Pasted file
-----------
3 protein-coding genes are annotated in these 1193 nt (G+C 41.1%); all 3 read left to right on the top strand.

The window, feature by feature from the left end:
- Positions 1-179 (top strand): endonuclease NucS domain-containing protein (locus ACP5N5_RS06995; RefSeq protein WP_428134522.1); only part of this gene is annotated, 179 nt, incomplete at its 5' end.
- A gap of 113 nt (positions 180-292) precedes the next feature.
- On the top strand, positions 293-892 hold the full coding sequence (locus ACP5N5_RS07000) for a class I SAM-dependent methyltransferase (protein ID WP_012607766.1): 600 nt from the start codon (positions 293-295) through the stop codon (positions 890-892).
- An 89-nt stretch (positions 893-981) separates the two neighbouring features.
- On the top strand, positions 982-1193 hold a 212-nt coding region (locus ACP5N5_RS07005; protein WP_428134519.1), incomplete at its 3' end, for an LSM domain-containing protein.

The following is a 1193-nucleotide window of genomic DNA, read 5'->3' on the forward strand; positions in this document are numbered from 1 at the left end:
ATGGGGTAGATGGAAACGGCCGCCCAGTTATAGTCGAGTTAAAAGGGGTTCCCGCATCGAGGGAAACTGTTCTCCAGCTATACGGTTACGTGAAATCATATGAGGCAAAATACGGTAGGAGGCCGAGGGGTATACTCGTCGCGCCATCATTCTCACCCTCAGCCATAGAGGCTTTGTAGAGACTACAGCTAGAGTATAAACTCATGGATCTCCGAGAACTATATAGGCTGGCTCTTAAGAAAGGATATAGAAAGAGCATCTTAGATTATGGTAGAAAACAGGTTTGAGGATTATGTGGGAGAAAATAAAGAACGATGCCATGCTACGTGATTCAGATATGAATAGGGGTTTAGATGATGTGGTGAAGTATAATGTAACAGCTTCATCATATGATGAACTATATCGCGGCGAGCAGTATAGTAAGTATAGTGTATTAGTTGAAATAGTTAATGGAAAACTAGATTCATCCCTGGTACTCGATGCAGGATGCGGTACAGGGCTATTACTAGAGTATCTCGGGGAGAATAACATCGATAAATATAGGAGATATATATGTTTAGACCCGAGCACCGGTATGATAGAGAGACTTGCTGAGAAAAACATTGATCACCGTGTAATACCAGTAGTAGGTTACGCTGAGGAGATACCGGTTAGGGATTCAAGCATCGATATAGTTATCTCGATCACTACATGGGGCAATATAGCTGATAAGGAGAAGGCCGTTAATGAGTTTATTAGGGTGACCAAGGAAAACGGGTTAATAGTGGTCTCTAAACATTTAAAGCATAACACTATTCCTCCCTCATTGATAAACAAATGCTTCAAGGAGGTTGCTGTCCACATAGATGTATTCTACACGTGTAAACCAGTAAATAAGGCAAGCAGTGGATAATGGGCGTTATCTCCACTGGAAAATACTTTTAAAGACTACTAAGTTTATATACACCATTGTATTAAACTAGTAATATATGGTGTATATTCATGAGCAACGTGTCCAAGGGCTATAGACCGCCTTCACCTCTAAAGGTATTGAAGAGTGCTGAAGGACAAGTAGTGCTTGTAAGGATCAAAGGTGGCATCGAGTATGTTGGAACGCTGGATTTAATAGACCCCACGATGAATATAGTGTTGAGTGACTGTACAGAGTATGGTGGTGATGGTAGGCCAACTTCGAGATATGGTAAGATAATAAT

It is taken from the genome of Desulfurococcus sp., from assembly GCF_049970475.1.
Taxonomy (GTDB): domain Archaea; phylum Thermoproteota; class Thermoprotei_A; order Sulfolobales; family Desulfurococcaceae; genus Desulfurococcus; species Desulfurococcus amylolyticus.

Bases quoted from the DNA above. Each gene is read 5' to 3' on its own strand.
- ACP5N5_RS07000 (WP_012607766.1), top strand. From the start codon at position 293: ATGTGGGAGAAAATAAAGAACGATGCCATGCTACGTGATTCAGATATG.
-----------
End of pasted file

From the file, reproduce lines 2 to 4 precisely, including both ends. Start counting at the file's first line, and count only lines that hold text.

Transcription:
The window, feature by feature from the left end:
- Positions 1-179 (top strand): endonuclease NucS domain-containing protein (locus ACP5N5_RS06995; RefSeq protein WP_428134522.1); only part of this gene is annotated, 179 nt, incomplete at its 5' end.
- A gap of 113 nt (positions 180-292) precedes the next feature.